a). Taint the Vote:
In the case In re Topps Co. Shareholders Litigation, 926 A.2d 58 (Del.Ch. 2007) the Court granted the motion for a preliminary injunction was granted.
The stockholders contended that the Merger vote was tainted by Topps's failure to disclose material facts about the process that led to the Merger Agreement and about Topps's subsequent dealings with Upper Deck.
The stockholders also argued that Topps denied them the chance to decide which bid to accept.
b). Board and Management Opposition:
Some of the Directors for Topps opposed the Eisner Merger because of their issues with the way it was negotiated. They contended that they were not given an opportunity to review or comment on the company's disclosures about it, including the undisputed facts that were not in the proxy statement.
Basically, the board and management would be opposed to any change in ownership because change means cuts. If Upper Deck's offer were accepted it did not stipulate what changes would be incumbent in the takeover. Upper Deck could have completely replaced management and the board with its own people.
Further, there was concern about how Topps would be run. The incumbent directors wanted to help Shorin preserve his influence over the business that his family started through his son-in-law Silverstein. It is highly likely that Upper Deck has its own plans for the future of the company.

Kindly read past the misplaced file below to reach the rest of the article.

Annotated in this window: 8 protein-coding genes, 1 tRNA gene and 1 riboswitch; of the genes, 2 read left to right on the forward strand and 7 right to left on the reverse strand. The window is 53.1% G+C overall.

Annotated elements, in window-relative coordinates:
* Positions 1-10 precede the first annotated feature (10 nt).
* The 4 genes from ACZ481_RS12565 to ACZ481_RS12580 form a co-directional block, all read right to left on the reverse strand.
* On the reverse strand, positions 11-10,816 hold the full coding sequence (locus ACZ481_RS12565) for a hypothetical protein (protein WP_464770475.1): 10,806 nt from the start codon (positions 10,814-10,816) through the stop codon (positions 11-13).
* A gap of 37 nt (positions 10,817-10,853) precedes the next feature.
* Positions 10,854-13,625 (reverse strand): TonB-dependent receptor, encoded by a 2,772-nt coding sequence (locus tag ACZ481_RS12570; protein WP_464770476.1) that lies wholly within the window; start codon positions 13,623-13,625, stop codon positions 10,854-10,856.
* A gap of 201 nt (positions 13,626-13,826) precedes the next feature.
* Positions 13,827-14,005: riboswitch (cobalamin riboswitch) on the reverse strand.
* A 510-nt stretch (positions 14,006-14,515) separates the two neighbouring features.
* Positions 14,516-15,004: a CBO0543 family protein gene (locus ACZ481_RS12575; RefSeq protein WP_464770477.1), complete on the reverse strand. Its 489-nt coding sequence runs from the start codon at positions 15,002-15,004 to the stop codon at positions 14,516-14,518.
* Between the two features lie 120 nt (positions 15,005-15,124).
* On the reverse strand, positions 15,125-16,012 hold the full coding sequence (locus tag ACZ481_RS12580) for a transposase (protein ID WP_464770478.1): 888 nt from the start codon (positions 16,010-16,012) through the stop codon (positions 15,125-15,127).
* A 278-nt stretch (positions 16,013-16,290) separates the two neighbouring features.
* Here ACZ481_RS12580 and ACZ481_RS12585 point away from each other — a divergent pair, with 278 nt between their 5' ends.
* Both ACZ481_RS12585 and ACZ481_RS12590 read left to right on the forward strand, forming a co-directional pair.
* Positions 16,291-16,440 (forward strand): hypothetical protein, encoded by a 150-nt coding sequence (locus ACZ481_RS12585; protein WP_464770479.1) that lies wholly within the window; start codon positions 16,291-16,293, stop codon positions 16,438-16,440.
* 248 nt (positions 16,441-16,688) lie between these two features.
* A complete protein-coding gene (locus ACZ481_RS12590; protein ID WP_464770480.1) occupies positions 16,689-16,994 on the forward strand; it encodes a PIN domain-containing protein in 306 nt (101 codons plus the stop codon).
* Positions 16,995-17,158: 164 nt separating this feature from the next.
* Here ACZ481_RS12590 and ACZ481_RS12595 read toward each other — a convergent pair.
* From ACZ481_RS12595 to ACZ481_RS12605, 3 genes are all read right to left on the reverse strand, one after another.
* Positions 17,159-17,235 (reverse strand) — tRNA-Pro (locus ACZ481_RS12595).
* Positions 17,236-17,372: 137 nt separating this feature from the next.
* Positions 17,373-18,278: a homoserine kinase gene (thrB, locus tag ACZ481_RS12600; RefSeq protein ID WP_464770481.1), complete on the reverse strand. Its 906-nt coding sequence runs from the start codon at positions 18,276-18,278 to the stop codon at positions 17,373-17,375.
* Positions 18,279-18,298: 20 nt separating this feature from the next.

Additionally, a change in ownership could negatively impact the share value and the reputation of the business. In this case a proper market valuation was not performed, so the value of the shares could have been different than the offer.
In the case Scott v. Trans-System,, Inc. , 148 Wash.2d 701, 64 P.3d 1 (2003) the court awarded double damages to Scott for back wages and attorney fees. The Court of Appeals affirmed the dissolution.
The court gave Scott and TSI the opportunity to create a mutually agreeable settlement in order to avoid the judicial dissolution of Northwestern. After the parties were unable to reach an agreement, the trial court determined the requirements of RCW 23B.14.300(2)(b) and (d) had been met.
The court determined that Northwestern should be dissolved because the directors of Northwestern and TSI had acted in an oppressive manner and misapplied or wasted corporate assets.
Among the inappropriate activities perpetrated by TSI include TSI's decision to borrow against Northwestern's line of credit while requiring Northwestern to fund the interest payments, as well as the the four inequitable equipment lease agreements.
Therefore, the court was within its authority to grant the dissolution of Northwestern as appropriate relief.
In the case Stumpff v. Harris, ___N.E.2d ___, 2d Dist. Montgomery No. 21407, 2006-Ohio-4796 the court issued a judgment that included an order to dissolve Mahaffey's. The state intermediate appellate court upheld the lower court's order.
The court stated that the decision to order the judicial dissolution of Mahaffey's, Inc., required that Harris and Stumpff were deadlocked in the management of the corporate affairs.
Harris requested that the corporation be dissolved, while Stumpff opposed the dissolution. Moreover Harris and Stumpff were unable to work together as was evidenced by the firing and unilateral withdraw of funds.
Therefore, the court did not err when it ordered judicial dissolution of Mahaffey's pursuant to R.C. 1701.91(D).